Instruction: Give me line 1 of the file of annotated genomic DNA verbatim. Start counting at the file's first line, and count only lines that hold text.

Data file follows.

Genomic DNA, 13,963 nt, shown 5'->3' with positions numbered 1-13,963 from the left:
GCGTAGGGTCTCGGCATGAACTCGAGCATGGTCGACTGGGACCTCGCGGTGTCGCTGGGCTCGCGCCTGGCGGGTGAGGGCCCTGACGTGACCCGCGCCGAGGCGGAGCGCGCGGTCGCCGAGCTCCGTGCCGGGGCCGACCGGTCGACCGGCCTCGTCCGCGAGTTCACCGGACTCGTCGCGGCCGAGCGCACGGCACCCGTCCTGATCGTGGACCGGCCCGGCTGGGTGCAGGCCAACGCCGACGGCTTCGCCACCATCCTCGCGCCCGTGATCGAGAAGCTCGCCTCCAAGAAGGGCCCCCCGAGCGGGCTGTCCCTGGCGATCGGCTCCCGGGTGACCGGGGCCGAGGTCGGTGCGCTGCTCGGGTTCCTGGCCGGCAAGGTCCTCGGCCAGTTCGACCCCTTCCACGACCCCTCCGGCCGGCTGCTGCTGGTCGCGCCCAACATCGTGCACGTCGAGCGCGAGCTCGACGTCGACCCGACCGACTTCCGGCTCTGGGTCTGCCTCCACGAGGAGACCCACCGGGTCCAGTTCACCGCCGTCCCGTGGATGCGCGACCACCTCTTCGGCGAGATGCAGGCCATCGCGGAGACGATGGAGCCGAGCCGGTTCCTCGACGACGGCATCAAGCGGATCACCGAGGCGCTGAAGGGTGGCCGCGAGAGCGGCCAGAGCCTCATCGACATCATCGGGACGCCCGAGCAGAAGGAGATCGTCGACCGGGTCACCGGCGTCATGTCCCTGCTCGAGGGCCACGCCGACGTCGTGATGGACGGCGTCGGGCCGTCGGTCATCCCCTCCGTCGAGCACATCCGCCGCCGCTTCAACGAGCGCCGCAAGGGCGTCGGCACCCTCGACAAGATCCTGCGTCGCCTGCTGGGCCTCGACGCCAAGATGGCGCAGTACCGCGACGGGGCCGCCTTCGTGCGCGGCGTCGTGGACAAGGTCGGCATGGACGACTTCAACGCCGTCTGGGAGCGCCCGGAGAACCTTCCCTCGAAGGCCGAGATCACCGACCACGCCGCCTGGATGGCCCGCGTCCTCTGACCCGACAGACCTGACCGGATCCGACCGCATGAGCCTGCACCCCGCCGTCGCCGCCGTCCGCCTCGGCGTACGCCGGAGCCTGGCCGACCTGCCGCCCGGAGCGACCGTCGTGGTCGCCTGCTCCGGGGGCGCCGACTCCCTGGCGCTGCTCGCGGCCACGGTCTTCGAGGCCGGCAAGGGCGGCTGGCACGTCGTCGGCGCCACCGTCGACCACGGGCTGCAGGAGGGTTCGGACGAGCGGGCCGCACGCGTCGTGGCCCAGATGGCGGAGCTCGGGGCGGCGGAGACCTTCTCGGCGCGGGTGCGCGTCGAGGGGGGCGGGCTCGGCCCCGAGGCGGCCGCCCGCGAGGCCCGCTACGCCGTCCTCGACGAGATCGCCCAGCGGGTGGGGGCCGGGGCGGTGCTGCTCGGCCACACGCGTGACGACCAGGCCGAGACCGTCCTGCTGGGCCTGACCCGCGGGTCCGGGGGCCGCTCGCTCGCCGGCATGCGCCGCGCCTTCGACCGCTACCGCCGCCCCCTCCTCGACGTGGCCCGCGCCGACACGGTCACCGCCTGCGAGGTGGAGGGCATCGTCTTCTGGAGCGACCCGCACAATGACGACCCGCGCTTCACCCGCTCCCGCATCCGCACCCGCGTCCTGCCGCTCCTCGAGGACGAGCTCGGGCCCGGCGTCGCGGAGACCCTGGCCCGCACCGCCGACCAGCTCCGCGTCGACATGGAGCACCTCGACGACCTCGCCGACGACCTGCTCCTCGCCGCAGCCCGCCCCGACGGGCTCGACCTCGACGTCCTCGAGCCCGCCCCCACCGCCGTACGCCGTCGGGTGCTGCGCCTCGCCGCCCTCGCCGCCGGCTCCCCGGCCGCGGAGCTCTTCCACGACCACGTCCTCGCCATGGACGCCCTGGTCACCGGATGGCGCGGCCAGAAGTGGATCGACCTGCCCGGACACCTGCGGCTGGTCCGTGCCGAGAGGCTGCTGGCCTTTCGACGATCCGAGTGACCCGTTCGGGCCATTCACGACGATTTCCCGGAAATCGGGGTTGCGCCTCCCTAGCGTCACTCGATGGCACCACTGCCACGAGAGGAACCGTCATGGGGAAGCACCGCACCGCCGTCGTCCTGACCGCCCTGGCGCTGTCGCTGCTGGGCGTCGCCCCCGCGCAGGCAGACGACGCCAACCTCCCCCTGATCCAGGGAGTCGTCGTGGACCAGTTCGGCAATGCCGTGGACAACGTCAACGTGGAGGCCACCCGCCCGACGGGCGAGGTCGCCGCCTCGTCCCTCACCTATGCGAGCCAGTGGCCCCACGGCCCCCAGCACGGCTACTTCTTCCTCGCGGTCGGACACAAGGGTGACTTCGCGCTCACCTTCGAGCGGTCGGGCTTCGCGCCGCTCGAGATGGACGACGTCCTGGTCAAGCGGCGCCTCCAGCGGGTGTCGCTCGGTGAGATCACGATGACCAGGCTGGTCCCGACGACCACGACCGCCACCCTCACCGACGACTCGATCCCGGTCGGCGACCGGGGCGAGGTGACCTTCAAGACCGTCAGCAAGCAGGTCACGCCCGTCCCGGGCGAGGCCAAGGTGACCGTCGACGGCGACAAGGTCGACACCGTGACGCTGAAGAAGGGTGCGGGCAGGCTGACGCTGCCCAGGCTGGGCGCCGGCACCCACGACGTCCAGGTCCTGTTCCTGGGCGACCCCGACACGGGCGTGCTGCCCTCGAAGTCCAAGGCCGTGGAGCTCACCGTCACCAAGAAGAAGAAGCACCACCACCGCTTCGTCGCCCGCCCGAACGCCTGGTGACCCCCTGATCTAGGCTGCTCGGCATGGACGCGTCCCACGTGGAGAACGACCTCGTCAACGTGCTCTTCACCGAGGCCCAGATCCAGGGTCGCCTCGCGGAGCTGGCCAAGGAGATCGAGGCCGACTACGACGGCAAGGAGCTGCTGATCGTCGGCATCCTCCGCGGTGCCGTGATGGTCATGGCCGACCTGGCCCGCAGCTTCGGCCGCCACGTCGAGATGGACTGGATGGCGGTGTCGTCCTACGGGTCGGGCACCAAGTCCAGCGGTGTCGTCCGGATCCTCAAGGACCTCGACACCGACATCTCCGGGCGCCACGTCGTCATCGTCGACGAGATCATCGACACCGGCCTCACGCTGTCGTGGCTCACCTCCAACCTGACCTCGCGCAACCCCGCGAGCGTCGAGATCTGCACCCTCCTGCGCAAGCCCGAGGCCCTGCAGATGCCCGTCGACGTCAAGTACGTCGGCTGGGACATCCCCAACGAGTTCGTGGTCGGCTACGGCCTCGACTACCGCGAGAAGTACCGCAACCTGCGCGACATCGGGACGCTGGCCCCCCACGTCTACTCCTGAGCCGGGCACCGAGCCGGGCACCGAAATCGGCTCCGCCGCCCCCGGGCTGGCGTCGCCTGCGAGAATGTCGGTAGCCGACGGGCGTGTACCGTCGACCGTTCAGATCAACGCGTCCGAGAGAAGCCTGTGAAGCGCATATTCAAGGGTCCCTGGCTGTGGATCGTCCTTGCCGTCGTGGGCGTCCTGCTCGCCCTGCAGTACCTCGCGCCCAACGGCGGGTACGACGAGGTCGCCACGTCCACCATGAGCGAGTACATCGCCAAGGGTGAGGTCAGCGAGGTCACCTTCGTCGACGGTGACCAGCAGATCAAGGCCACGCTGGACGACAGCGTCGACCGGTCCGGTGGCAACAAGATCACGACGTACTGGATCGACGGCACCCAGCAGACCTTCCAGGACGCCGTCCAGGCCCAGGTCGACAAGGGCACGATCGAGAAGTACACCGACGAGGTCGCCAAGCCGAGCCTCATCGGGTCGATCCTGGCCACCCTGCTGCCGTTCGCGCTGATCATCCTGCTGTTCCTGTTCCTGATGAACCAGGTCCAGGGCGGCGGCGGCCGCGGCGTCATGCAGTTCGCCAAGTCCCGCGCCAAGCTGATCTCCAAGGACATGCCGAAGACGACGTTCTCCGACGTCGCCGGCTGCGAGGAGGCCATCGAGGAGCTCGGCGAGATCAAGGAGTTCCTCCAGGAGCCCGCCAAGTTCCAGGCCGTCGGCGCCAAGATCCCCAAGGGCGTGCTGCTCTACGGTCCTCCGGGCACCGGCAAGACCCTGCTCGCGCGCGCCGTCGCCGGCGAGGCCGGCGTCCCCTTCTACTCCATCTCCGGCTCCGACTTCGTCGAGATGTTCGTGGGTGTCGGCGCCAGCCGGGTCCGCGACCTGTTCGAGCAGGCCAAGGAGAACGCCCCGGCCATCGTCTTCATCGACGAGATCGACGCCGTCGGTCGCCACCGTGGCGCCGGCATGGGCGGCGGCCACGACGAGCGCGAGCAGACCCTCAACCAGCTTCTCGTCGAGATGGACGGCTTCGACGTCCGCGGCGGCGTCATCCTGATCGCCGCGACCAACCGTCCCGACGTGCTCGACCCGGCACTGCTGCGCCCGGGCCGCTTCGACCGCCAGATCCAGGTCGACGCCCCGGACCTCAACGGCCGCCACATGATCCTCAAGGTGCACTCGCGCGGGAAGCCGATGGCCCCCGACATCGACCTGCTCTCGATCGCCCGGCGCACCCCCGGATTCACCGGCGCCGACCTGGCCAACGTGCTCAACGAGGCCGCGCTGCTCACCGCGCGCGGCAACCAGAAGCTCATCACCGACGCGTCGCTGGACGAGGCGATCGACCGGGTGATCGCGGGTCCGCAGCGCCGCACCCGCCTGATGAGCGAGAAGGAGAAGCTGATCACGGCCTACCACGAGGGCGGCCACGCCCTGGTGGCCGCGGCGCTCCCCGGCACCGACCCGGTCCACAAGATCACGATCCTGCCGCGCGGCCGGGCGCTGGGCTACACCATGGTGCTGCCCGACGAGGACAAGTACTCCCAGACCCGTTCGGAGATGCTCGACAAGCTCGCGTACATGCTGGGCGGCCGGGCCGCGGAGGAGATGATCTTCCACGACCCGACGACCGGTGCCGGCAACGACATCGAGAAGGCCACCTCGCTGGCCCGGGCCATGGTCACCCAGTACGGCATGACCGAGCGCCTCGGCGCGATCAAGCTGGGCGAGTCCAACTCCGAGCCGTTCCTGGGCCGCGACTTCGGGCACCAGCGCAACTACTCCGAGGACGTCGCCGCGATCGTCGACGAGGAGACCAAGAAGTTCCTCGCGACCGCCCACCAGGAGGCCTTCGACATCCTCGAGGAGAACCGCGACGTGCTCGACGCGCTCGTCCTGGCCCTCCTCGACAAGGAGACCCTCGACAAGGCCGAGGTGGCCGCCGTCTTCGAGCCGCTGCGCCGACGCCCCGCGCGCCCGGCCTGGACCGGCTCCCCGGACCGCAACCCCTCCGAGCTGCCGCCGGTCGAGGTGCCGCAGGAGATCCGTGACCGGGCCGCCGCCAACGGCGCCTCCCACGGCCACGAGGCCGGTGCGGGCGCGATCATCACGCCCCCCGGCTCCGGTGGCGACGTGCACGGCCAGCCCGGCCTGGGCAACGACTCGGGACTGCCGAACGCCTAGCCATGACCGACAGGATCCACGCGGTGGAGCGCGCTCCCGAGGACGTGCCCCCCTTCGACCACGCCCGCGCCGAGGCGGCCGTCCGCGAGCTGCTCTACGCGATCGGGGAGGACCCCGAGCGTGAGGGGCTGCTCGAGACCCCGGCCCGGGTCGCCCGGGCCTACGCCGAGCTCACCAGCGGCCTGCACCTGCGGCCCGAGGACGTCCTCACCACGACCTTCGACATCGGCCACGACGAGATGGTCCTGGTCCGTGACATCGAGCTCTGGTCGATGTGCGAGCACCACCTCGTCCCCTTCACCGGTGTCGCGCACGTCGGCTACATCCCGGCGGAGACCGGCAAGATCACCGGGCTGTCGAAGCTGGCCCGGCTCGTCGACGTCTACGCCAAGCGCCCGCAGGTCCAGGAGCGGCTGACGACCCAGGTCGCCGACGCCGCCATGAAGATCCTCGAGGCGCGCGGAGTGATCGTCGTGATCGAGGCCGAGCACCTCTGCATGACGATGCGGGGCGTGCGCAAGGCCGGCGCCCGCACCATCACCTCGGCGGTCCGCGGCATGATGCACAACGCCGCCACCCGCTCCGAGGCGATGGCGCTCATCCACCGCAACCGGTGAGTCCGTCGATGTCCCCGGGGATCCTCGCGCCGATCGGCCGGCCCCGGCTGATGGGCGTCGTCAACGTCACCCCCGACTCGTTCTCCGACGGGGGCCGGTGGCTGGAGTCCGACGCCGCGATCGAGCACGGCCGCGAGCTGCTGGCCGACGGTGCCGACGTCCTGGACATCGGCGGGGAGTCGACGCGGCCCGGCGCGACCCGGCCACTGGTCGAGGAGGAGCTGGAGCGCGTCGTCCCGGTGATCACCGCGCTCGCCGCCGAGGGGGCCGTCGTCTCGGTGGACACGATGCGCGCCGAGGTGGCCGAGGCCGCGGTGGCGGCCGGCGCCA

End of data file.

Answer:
Genomic DNA, 13,963 nt, shown 5'->3' with positions numbered 1-13,963 from the left: